Semiconductor players will need to create an ecosystem of software developers that prefer their hardware by offering products with wide appeal. In return, they’ll have more influence over design choices. For instance, developers who prefer a certain hardware will use that as a starting point when building their applications. They’ll then look for other components that are compatible with it.
To help draw software developers into their ecosystem, semiconductor companies should reduce complexity whenever possible. Since there are now more types of AI hardware than ever, including new accelerators, players should offer simple interfaces and software-platform capabilities. For instance, Nvidia provides developers with Compute Unified Device Architecture, a parallel-computing platform and application programming interface (API) that works with multiple programming languages. It allows software developers to use Compute Unified Device Architecture–enabled GPUs for general-purpose processing. Nvidia also provides software developers with access to a collection of primitives for use in DL applications. The platform has now been deployed across thousands of applications.
Within strategically important industry sectors, Nvidia also offers customized software-development kits. To assist with the development of software for self-driving cars, for instance, Nvidia created DriveWorks, a kit with ready-to- use software tools, including object-detection libraries that can help applications interpret data from cameras and sensors in self-driving cars.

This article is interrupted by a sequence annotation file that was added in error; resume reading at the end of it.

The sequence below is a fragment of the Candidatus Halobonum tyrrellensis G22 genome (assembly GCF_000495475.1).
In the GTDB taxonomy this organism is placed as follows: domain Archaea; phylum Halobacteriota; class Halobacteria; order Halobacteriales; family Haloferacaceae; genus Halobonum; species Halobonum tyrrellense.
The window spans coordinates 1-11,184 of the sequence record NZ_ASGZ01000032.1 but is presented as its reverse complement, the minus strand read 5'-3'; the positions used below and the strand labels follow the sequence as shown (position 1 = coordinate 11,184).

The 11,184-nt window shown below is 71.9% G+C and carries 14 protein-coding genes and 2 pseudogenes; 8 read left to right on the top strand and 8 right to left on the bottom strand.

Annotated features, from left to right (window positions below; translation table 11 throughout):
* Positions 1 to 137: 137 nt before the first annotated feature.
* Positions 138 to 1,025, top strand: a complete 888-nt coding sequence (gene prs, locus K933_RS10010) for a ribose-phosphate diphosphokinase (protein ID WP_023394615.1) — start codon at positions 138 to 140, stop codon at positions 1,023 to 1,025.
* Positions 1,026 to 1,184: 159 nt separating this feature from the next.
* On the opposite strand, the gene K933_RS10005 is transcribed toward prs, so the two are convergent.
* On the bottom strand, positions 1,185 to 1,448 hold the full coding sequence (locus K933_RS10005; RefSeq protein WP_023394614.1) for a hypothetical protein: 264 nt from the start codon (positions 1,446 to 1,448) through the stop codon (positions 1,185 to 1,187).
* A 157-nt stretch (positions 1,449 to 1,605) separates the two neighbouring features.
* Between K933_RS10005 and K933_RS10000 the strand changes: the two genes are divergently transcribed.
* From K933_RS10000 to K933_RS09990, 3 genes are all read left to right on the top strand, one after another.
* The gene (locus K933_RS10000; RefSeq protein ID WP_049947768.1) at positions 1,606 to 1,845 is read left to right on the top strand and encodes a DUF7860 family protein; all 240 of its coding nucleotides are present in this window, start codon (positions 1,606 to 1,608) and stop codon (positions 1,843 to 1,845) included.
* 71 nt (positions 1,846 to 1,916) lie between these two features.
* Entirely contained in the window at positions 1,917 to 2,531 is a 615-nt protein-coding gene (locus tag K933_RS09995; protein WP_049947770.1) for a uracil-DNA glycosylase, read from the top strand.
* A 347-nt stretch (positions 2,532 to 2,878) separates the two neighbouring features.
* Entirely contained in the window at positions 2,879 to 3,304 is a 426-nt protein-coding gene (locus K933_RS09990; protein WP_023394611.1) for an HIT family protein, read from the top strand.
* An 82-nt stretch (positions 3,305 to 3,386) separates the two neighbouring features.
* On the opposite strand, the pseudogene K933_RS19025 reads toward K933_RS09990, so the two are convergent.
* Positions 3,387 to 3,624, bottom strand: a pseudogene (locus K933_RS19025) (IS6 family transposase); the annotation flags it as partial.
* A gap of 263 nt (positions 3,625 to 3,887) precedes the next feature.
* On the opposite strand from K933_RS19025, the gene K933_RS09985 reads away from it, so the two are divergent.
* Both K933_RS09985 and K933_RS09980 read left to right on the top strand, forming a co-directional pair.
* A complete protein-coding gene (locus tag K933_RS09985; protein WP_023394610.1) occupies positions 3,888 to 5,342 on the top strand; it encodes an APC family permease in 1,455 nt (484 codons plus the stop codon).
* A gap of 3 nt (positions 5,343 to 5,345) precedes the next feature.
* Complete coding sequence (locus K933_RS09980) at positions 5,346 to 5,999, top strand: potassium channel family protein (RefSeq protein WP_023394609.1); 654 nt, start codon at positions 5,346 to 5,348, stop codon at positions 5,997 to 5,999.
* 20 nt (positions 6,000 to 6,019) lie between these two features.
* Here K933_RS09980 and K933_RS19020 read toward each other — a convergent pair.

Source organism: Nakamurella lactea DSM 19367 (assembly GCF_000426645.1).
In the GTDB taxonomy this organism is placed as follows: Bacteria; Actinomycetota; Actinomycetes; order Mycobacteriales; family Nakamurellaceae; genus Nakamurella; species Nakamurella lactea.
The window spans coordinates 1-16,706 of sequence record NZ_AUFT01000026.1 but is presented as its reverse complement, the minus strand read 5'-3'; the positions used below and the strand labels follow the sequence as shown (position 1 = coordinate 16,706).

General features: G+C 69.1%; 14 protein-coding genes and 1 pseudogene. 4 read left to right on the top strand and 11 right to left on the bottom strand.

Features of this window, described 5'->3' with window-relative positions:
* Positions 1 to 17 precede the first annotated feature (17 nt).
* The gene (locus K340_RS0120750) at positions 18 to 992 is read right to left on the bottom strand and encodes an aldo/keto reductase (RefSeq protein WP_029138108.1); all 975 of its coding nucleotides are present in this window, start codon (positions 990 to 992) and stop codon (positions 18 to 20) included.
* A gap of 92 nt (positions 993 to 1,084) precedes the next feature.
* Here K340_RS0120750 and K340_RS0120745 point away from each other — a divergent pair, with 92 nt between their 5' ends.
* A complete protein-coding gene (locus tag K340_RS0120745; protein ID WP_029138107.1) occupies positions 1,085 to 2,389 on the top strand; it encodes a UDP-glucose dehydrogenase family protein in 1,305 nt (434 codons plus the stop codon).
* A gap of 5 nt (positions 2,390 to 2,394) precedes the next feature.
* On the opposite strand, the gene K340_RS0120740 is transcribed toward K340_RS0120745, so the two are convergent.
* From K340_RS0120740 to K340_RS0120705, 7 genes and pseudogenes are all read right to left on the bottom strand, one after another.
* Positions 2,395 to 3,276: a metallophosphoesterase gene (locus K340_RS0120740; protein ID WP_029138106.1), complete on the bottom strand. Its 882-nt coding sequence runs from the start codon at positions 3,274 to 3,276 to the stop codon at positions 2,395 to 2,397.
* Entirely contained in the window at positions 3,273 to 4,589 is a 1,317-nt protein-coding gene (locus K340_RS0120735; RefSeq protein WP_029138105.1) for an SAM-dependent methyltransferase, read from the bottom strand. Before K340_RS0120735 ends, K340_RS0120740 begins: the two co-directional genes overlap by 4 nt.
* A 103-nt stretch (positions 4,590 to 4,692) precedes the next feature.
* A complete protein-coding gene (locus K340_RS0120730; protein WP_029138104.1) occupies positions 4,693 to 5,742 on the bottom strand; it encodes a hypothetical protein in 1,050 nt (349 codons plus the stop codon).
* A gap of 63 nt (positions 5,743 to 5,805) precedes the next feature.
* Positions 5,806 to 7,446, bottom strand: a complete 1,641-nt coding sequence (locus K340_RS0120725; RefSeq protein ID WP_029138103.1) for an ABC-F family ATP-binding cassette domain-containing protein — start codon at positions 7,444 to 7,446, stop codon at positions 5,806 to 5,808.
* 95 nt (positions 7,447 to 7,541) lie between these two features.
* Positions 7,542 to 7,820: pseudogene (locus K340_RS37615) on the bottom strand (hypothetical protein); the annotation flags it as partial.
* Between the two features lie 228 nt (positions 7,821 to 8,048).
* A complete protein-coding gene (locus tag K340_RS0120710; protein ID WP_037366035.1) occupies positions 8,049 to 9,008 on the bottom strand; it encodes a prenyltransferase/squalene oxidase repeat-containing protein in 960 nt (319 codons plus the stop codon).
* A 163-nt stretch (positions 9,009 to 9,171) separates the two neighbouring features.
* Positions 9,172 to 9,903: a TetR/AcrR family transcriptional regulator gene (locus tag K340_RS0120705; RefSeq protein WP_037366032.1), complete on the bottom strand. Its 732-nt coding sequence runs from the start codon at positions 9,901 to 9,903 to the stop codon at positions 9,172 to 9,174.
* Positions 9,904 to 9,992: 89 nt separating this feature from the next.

As preference for certain hardware architectures builds throughout the developer community, semiconductor companies will see their visibility soar, resulting in better brand recognition. They’ll also see higher adoption rates and greater customer loyalty, resulting in lasting value.
Only platforms that add real value to end users will be able to compete against comprehensive offerings from large high-tech players, such as Google’s TensorFlow, an open-source library of ML and DL models and algorithms.4 TensorFlow supports Google’s core products, such as Google Translate, and also helps the company solidify its position within the AI technology stack, since TensorFlow is compatible with multiple compute accelerators
Innovation is paramount and players must go up the stack
Many hardware players who want to enable AI innovation focus on improving the computation process. Traditionally, this strategy has involved offering optimized compute accelerators or streamlining paths between compute and data through innovations in memory, storage, and networking. But hardware players should go beyond these steps and seek other forms of innovation by going up the stack. For example, AI-based facial-recognition systems for secure authentication on smartphones were enabled by specialized software and a 3-D sensor that projects thousands of invisible dots to capture a geometric map of a user’s face. Because these dots are much easier to process than several millions of pixels from cameras, these authentication systems work in a fraction of a second and don’t interfere with the user experience. Hardware companies could also think about how sensors or other innovative technologies can enable emerging AI use cases.